Aspartic esters are commonly used in 2K spray coatings and manually applied rolled on coatings. These molecules are prepared from primary diamines and diethyl maleate. Choice of the primary diamine plays a big role in determining the reactivity rate. A more sterically hindered primary amine results in a slower reacting aspartic ester.
Triamines become a unique starting amine for this chemistry since you can create the aspartic ester secondary amines, while maintaining a useful reactive amino hydrogen as a tool to further influence other final properties. For example, aspartic esters prepared from DETA, dipropylenetriamine, and bishexamethylenetriamine (Dytek® BHMT) – with two aspartic secondary amines and an additional secondary amine functionality – exist (respective CAS #52759-68-9,1392477-70-1, 1392477-67-6), but such curatives do not claim enhanced adhesion (US 8,137,813). In fact, the reference recommends the addition of adhesion promoters.
Patent literature discloses the use of simple aminosilanes such as 3-glycidoxypropyltrimethoxysilane or 3-glycidoxypropyltriethoxysilane as adhesion-promoting additives in polyurea systems. Using this same example, the addition of an aminosilane on the remaining secondary amine suggests a novel curative with enhanced adhesion.
Dytek® BHMT becomes an interesting starting material to utilize the same chemistry mentioned above. After converting the primary amine groups to a secondary amine, ketimine, or aspartic ester, we can utilize the central secondary amine to introduce an embedded adhesion-promoting group to enhance the reactivity toward difficult-to-bond substrates like glass or aluminum.
Preparation of these novel materials is normally done in two steps: First, Dytek® BHMT is combined with a material reactive with the terminal primary amine groups so that the primary amine ends react but not the internal secondary amine group. Second, the reaction product of the first step is combined with a silane such as 3-glycidylpropyl trialkoxysilane to link the alkoxysilane to unreacted secondary amine. The products are typically mixtures and are used as prepared, without purification.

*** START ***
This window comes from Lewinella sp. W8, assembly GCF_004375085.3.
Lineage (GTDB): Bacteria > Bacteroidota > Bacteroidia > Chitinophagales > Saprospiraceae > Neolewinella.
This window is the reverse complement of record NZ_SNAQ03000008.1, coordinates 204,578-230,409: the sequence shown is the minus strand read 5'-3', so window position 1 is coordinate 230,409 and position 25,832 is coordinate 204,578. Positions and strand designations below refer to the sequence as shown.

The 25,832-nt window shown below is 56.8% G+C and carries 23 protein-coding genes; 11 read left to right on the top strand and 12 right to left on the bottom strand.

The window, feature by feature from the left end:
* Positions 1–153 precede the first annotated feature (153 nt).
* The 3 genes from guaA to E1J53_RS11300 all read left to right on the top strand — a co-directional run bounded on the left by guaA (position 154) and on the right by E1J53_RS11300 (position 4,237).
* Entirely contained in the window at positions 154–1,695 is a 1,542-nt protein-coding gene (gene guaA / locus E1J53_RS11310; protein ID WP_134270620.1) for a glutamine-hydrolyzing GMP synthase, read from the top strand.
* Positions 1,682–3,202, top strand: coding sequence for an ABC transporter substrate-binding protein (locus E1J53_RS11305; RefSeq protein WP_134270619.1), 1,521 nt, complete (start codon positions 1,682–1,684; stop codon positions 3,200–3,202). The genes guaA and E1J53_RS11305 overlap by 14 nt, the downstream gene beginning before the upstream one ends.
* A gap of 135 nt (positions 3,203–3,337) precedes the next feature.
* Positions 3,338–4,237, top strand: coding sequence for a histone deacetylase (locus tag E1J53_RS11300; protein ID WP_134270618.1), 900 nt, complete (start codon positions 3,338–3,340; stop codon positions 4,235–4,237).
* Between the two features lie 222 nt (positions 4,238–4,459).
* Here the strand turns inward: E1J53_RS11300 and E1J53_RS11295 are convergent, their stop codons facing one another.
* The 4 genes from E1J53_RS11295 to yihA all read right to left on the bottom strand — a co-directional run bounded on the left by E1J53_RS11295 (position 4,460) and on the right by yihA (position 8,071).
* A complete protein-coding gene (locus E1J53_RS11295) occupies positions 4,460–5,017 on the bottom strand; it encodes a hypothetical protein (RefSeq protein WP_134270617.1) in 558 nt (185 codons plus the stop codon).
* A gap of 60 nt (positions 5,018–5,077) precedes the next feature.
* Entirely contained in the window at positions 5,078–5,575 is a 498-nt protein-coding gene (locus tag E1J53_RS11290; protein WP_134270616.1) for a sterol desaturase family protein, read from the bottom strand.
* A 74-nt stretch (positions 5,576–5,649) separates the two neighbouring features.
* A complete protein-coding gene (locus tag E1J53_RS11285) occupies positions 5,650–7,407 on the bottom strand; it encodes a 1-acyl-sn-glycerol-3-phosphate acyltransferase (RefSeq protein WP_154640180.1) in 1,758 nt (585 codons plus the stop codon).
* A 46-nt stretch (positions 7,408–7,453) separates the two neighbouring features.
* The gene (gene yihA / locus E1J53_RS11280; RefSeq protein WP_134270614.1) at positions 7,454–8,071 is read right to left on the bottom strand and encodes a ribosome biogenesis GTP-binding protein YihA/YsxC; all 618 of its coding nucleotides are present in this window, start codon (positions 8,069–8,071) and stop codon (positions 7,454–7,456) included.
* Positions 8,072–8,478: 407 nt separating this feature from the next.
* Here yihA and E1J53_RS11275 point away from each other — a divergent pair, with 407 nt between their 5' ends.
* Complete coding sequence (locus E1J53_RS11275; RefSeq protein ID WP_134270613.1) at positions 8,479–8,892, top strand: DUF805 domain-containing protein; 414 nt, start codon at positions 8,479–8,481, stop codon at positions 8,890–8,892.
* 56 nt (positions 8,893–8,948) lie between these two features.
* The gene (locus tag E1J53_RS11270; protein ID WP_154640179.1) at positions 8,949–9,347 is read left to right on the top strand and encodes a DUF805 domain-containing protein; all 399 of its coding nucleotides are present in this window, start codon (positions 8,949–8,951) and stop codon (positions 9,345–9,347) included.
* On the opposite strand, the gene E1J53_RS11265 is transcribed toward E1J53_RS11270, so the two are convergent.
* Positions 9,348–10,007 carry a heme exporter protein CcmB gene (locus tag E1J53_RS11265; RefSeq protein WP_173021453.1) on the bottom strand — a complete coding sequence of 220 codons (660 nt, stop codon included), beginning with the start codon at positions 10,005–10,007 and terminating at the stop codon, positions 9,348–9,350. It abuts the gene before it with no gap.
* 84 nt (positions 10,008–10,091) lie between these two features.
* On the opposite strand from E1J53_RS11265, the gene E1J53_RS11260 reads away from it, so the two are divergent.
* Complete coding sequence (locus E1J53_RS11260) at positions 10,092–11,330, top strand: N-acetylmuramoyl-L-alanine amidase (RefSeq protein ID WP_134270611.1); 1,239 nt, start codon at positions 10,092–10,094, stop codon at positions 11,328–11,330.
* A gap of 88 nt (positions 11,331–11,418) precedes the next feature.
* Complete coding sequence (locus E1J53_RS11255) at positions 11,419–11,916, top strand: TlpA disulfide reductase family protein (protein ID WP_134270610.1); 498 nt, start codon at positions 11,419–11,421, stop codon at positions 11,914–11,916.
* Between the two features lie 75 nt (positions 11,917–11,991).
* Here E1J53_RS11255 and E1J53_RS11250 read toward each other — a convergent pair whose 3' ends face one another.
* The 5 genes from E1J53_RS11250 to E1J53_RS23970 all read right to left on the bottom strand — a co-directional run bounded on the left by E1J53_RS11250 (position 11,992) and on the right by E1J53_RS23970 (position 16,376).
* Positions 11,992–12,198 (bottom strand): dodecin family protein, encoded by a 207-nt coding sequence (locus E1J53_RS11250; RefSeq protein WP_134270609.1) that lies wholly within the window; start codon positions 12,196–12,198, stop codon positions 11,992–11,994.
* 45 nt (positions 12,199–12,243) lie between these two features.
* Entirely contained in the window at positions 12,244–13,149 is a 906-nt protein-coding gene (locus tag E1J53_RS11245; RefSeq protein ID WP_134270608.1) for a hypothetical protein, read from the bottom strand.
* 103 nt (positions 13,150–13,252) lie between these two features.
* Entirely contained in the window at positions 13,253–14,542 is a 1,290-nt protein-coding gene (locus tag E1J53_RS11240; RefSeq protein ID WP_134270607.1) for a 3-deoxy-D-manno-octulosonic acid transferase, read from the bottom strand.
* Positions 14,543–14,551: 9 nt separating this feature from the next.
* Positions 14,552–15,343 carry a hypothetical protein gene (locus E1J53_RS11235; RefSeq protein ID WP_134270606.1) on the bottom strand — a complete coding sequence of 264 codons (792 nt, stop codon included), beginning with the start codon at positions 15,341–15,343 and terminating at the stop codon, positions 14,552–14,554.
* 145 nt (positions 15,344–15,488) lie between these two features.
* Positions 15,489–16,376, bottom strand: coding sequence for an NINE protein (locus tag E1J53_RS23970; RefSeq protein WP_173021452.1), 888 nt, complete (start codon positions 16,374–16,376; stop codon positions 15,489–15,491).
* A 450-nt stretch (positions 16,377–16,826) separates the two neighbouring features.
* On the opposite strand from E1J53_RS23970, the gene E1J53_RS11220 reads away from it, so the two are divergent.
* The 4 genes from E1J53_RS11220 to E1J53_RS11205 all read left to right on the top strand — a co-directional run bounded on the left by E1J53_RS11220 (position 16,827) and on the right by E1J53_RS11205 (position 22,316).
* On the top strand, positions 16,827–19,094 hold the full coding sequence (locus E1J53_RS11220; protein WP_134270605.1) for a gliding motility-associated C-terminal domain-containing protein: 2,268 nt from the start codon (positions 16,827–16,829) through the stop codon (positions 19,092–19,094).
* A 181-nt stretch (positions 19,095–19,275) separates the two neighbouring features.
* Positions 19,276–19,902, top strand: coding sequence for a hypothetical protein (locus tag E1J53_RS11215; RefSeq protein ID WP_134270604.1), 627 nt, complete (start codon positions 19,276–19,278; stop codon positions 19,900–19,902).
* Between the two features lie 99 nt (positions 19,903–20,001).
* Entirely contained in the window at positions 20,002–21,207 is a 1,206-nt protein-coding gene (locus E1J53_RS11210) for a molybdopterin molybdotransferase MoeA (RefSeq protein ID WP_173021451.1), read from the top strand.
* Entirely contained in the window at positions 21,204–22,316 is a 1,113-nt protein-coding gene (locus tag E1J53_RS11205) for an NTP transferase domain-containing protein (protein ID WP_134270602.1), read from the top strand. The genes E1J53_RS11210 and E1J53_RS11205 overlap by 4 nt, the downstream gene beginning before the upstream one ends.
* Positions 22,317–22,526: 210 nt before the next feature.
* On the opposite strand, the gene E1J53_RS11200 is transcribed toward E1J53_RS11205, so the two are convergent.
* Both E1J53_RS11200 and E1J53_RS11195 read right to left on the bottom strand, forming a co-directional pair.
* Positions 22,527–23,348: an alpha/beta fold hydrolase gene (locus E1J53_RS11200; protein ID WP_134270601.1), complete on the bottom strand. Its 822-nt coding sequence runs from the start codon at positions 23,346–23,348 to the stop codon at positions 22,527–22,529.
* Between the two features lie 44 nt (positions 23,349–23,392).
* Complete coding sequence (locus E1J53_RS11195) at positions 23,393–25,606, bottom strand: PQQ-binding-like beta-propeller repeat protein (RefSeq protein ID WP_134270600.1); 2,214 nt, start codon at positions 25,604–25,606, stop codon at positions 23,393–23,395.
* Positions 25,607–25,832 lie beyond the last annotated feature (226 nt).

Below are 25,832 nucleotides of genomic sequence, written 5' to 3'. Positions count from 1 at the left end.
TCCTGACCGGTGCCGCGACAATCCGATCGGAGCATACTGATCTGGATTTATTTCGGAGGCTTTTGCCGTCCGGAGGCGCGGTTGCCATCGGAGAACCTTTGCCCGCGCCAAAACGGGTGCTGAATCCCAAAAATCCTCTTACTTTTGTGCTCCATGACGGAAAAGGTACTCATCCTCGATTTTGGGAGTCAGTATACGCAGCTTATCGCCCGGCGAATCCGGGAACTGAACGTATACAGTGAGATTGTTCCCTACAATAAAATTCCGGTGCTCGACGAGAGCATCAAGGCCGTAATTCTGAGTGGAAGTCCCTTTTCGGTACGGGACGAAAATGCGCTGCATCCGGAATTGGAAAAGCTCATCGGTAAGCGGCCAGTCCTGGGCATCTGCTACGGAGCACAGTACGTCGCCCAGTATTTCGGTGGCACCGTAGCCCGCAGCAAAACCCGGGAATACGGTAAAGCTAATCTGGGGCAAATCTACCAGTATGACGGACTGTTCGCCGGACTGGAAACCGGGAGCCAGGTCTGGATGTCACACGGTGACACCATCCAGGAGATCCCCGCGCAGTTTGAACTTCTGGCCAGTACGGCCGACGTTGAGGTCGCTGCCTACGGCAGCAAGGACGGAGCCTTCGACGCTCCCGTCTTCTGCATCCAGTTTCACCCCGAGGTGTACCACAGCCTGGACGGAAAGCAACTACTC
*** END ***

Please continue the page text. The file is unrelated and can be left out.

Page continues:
Suggested molecules based on the three types of chemistry described above:
Ketimine chemistry: Dytek® BHMT + 2 methyl isobutyl ketone (MIBK) + 3-glycidoxypropyltrimethoxysilane
Aspartic Ester chemistry: Dytek® BHMT + 2 diethylmaleate + 3-glycidoxypropyltrimethoxysilane
Michael Addition Chemistry: Dytek® BHMT + 2 Dytek® 2PN (or acrylonitrile) + 3-glycidoxypropyltrimethoxysilane
The Aminovation Lab is adding this technology to our portfolio of developmental stage molecules because the chemical structure of Dytek® BHMT suggests these potential features and benefits:
- Aliphatic structure ⇒ photochemical stability
- Alkoxysilane functionality ⇒ adhesion
- Primary amine end groups ⇒ customized reactivity rates
- 6-carbon linkages ⇒ flexibility and impact resistance
To discuss this chemistry in more detail or to request samples please contact us at Dytek@INVISTA.com, or post your comments directly in the comments section.